‘You’re playing crap, we’re playing crap, I’m playing crap – we can do so much better than this. Why aren’t we doing it? Why aren’t we showing more heart? Why isn’t our work-rate high enough? Who will work harder? Are we prepared to just let this thing slide away from us?’

Everybody will know you’re in a bad place but because you have a game on the weekend, you will find a way to bring something together for when you walk out onto the pitch. But you can’t be sure everyone believes in it until the game starts. It’s in those early exchanges that the little resentments can melt away. All it takes is a few big tackles, a set move that comes off and you can turn the mood around. And if good players start playing as a team, anything is possible.

From the outside looking in, the situation seems too far gone with France. Philippe Saint-André is a good guy but he seems to have alienated a lot of the senior French players. There’s no obvious structure to their play and the players often look like they don’t know where they’re supposed to be or what they’re supposed to do. I can’t remember the last time I saw a French team with so few leaders.

They look like they’re not really sure what way they want to play. When you stop them at source, they look quite pedestrian and lazy. Scotland should have beaten them, England certainly should have and you can make an argument that they’ve been the worst team to watch in the Six Nations. Yet they’re on the same points total as we are.

This is the danger with France. If Ireland had played as badly as they have, we wouldn’t be on six points. But purely because they have enough quality available to them, they found a way to win against Scotland and England. And this weekend, they’re not going to be thinking Ireland are this amazing force coming to give them a beating. They’re going to see a team coming over that has won one game in Paris in 42 years.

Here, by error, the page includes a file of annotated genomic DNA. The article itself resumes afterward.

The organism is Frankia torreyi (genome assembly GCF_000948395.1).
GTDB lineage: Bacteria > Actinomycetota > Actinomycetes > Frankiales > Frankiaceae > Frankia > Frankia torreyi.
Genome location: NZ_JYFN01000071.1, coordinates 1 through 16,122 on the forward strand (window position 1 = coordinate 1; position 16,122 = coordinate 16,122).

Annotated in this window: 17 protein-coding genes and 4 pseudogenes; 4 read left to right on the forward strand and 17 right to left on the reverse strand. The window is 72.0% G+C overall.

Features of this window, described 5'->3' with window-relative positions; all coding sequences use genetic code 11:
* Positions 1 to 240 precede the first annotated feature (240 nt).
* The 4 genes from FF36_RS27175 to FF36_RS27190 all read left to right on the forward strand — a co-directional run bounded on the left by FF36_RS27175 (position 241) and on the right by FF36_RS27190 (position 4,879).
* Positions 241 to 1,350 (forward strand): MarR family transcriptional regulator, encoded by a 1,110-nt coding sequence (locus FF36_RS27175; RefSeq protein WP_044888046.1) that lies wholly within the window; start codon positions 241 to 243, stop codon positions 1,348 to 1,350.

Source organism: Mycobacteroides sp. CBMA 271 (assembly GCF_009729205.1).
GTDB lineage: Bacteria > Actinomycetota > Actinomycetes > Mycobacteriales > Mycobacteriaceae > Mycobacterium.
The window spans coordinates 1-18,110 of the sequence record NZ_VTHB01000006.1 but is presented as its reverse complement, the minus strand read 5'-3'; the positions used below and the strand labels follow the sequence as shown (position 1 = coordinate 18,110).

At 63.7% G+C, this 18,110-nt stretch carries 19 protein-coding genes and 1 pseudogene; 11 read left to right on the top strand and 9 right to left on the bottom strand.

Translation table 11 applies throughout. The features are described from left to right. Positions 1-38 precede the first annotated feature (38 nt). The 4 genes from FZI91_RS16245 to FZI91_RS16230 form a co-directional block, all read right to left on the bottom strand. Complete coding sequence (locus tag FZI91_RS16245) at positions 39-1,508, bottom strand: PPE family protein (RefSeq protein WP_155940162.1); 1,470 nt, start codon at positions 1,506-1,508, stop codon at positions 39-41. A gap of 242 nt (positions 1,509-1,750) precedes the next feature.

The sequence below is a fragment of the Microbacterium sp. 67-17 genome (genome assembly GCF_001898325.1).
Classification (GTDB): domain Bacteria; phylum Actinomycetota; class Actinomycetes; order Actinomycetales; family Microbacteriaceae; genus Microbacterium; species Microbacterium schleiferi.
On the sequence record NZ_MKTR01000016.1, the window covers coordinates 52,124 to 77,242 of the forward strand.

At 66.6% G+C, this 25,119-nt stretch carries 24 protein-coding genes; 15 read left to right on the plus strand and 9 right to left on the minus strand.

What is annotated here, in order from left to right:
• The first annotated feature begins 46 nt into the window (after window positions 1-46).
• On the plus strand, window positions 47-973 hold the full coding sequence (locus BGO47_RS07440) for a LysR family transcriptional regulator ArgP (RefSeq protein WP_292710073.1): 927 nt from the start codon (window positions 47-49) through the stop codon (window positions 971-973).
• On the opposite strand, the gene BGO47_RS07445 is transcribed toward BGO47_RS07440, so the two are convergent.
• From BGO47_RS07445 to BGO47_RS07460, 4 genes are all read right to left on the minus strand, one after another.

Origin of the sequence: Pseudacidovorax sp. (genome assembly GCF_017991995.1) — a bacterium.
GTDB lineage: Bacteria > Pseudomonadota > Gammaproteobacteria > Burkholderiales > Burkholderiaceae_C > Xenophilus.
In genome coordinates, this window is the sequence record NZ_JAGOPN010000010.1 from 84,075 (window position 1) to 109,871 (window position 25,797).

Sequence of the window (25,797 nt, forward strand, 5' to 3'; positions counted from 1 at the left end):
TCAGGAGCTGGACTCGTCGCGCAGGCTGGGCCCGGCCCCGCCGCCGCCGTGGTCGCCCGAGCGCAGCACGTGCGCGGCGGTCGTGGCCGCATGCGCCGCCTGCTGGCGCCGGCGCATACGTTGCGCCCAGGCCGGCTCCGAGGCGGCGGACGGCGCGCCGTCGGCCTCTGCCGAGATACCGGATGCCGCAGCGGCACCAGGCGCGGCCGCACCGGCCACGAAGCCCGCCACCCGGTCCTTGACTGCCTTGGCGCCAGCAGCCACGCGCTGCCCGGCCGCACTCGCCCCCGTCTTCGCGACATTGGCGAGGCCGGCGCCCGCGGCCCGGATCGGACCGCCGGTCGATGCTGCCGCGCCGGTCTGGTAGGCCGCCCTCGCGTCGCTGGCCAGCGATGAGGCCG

That’s only going to add to their anger. Yes, deep down there are question marks and real problems that need sorting out. But imagine you were in the French squad this week. You play for a big Top 14 club, you play for France, you’ve made it to the top of your chosen career – and yet all of a sudden people are saying you’re no good and that you’re going to lose to Ireland? Ireland, who never win in Paris? You’d be raging.

They will still believe they can and should and will beat Ireland. That will be their mentality, no doubt about it.

Personally, I will be surprised if they produce a performance but the least I would expect is an aggressive reaction.

The question for Ireland is how to deal with that. The fact we have such a bad record in Paris is probably a blessing in this regard because there is no chance whatsoever of Ireland thinking they just have to turn up. Most of these guys will never have gone to the Stade de France with such confidence behind them but I can’t see them assuming the France they’ve seen in the championship so far is the France they will face on Saturday night.

Structure, honesty, work-rate
There will be fire and brimstone but what I expect from Ireland is structure, honesty and work-rate to keep it under wraps. The way to beat a team that is coming at you in a rage is to build the phases, be patient, try not to get dragged into a war.

Keep moving them around, keep making them tackle us. Turn their anger at the way people have written them off into anger at themselves over how poor they’ve been.

This is a great chance for Ireland, the best we’ve had in Paris for a long time. Even in 2000 when we won over there, people weren’t going over with the sort of optimism Ireland are travelling with this week.

You don’t have to be a rocket scientist to know that some of these French players are going to be playing for their international careers on Saturday but they’re meeting an Ireland side that is growing mentally under Joe Schmidt.

Ireland know what to expect. A physical start. Huge aggression. A crowd that will turn on the home side eventually if Ireland can contain them.

As long as Ireland react to the reaction, I think they should be okay. They’re in better form, their set-pieces are in better shape, they’re far more in tune with the way their coach is trying to get them to play.

A team that has been written off is dangerous. But nothing is more dangerous than a well-coached team that’s in good form and that only needs a win to take a championship.

Ireland to win.